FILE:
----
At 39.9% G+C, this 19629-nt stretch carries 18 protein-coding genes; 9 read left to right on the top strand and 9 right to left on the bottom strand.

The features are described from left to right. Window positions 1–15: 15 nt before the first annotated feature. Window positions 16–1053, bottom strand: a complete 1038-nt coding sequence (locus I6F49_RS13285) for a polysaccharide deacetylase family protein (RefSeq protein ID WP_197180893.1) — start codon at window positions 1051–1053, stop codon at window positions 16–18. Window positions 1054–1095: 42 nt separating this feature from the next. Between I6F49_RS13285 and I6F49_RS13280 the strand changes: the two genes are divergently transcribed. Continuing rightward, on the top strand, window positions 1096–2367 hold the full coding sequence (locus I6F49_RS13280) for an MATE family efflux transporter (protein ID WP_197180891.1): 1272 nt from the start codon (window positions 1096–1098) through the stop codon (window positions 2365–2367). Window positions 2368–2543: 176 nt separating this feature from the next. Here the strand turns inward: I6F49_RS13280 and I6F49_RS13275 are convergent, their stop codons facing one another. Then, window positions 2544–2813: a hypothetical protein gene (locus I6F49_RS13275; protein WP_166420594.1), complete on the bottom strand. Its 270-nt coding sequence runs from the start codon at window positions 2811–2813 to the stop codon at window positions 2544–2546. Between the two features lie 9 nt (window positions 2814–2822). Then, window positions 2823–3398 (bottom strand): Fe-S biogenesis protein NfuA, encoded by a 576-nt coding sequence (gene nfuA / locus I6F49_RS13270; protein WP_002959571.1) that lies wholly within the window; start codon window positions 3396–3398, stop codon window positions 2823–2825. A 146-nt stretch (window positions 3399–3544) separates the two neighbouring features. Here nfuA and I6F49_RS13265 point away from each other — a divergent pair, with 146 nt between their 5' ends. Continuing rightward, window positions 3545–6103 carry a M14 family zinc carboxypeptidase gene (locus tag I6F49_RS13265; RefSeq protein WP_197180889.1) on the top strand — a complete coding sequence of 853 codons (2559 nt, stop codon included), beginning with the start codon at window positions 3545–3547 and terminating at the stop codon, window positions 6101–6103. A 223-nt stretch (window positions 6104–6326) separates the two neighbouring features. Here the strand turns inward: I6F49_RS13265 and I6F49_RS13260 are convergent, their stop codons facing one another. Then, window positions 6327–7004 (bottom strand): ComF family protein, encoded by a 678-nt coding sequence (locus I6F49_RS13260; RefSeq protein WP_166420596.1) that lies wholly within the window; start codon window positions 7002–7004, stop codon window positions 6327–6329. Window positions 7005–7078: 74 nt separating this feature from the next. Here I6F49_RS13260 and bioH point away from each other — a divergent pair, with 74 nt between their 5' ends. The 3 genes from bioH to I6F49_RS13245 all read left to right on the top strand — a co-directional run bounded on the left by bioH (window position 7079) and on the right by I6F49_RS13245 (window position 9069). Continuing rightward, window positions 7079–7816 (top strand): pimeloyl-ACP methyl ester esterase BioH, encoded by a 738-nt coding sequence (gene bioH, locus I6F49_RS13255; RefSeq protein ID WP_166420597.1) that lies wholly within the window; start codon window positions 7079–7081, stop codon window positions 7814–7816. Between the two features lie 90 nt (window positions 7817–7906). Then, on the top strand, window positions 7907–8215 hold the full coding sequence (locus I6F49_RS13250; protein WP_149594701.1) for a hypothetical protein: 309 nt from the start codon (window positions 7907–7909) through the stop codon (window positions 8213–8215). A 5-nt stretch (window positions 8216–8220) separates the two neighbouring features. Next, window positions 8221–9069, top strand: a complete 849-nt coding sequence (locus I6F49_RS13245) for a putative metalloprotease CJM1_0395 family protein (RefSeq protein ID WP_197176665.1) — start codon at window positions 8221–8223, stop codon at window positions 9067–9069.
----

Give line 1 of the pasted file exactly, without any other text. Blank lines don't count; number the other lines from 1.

At 39.9% G+C, this 19629-nt stretch carries 18 protein-coding genes; 9 read left to right on the top strand and 9 right to left on the bottom strand.